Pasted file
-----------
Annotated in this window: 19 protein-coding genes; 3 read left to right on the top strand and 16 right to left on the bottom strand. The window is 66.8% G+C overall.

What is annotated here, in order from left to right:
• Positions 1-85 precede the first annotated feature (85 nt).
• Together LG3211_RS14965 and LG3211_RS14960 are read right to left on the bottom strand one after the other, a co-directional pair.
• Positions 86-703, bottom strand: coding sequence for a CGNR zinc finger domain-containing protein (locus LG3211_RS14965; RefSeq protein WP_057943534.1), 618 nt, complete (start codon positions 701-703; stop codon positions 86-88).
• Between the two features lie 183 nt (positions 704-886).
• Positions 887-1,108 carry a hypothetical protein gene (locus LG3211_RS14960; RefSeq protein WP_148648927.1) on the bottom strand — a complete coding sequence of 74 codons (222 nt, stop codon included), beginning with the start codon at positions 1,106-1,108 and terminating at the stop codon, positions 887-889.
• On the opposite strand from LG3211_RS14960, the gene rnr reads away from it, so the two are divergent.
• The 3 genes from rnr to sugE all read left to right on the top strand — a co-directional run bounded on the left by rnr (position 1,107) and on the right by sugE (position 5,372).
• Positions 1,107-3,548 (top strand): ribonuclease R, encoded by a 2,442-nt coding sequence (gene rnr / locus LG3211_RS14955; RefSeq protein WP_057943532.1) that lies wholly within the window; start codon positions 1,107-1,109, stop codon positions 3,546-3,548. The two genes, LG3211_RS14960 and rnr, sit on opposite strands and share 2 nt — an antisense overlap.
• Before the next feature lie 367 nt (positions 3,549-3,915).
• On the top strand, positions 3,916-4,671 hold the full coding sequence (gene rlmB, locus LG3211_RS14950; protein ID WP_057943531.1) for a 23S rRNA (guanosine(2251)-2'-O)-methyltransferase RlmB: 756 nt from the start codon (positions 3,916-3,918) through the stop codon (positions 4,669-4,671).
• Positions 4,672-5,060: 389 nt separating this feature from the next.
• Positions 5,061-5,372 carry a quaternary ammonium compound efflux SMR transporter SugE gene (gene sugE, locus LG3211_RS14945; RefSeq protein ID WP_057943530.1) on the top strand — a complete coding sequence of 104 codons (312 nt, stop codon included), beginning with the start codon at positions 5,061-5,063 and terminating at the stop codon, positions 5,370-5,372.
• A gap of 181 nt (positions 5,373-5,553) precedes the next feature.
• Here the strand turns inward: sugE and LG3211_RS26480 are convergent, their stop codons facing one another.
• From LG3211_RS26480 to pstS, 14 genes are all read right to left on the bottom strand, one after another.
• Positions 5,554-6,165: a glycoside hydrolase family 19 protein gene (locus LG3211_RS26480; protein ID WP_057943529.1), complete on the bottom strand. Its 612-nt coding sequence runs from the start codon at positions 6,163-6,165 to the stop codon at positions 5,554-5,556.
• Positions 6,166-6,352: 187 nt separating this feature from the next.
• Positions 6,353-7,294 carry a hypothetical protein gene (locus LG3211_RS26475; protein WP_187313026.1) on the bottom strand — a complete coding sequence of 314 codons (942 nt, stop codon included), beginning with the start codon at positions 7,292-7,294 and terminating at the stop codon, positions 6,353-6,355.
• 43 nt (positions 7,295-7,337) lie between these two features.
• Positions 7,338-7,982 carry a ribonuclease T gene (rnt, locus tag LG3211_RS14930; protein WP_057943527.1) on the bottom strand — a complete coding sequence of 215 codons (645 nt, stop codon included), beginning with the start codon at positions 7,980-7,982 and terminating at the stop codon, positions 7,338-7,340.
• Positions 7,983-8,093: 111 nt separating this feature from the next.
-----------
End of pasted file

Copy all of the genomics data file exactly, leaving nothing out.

Annotated in this window: 19 protein-coding genes; 3 read left to right on the top strand and 16 right to left on the bottom strand. The window is 66.8% G+C overall.

What is annotated here, in order from left to right:
• Positions 1-85 precede the first annotated feature (85 nt).
• Together LG3211_RS14965 and LG3211_RS14960 are read right to left on the bottom strand one after the other, a co-directional pair.
• Positions 86-703, bottom strand: coding sequence for a CGNR zinc finger domain-containing protein (locus LG3211_RS14965; RefSeq protein WP_057943534.1), 618 nt, complete (start codon positions 701-703; stop codon positions 86-88).
• Between the two features lie 183 nt (positions 704-886).
• Positions 887-1,108 carry a hypothetical protein gene (locus LG3211_RS14960; RefSeq protein WP_148648927.1) on the bottom strand — a complete coding sequence of 74 codons (222 nt, stop codon included), beginning with the start codon at positions 1,106-1,108 and terminating at the stop codon, positions 887-889.
• On the opposite strand from LG3211_RS14960, the gene rnr reads away from it, so the two are divergent.
• The 3 genes from rnr to sugE all read left to right on the top strand — a co-directional run bounded on the left by rnr (position 1,107) and on the right by sugE (position 5,372).
• Positions 1,107-3,548 (top strand): ribonuclease R, encoded by a 2,442-nt coding sequence (gene rnr / locus LG3211_RS14955; RefSeq protein WP_057943532.1) that lies wholly within the window; start codon positions 1,107-1,109, stop codon positions 3,546-3,548. The two genes, LG3211_RS14960 and rnr, sit on opposite strands and share 2 nt — an antisense overlap.
• Before the next feature lie 367 nt (positions 3,549-3,915).
• On the top strand, positions 3,916-4,671 hold the full coding sequence (gene rlmB, locus LG3211_RS14950; protein ID WP_057943531.1) for a 23S rRNA (guanosine(2251)-2'-O)-methyltransferase RlmB: 756 nt from the start codon (positions 3,916-3,918) through the stop codon (positions 4,669-4,671).
• Positions 4,672-5,060: 389 nt separating this feature from the next.
• Positions 5,061-5,372 carry a quaternary ammonium compound efflux SMR transporter SugE gene (gene sugE, locus LG3211_RS14945; RefSeq protein ID WP_057943530.1) on the top strand — a complete coding sequence of 104 codons (312 nt, stop codon included), beginning with the start codon at positions 5,061-5,063 and terminating at the stop codon, positions 5,370-5,372.
• A gap of 181 nt (positions 5,373-5,553) precedes the next feature.
• Here the strand turns inward: sugE and LG3211_RS26480 are convergent, their stop codons facing one another.
• From LG3211_RS26480 to pstS, 14 genes are all read right to left on the bottom strand, one after another.
• Positions 5,554-6,165: a glycoside hydrolase family 19 protein gene (locus LG3211_RS26480; protein ID WP_057943529.1), complete on the bottom strand. Its 612-nt coding sequence runs from the start codon at positions 6,163-6,165 to the stop codon at positions 5,554-5,556.
• Positions 6,166-6,352: 187 nt separating this feature from the next.
• Positions 6,353-7,294 carry a hypothetical protein gene (locus LG3211_RS26475; protein WP_187313026.1) on the bottom strand — a complete coding sequence of 314 codons (942 nt, stop codon included), beginning with the start codon at positions 7,292-7,294 and terminating at the stop codon, positions 6,353-6,355.
• 43 nt (positions 7,295-7,337) lie between these two features.
• Positions 7,338-7,982 carry a ribonuclease T gene (rnt, locus tag LG3211_RS14930; protein WP_057943527.1) on the bottom strand — a complete coding sequence of 215 codons (645 nt, stop codon included), beginning with the start codon at positions 7,980-7,982 and terminating at the stop codon, positions 7,338-7,340.
• Positions 7,983-8,093: 111 nt separating this feature from the next.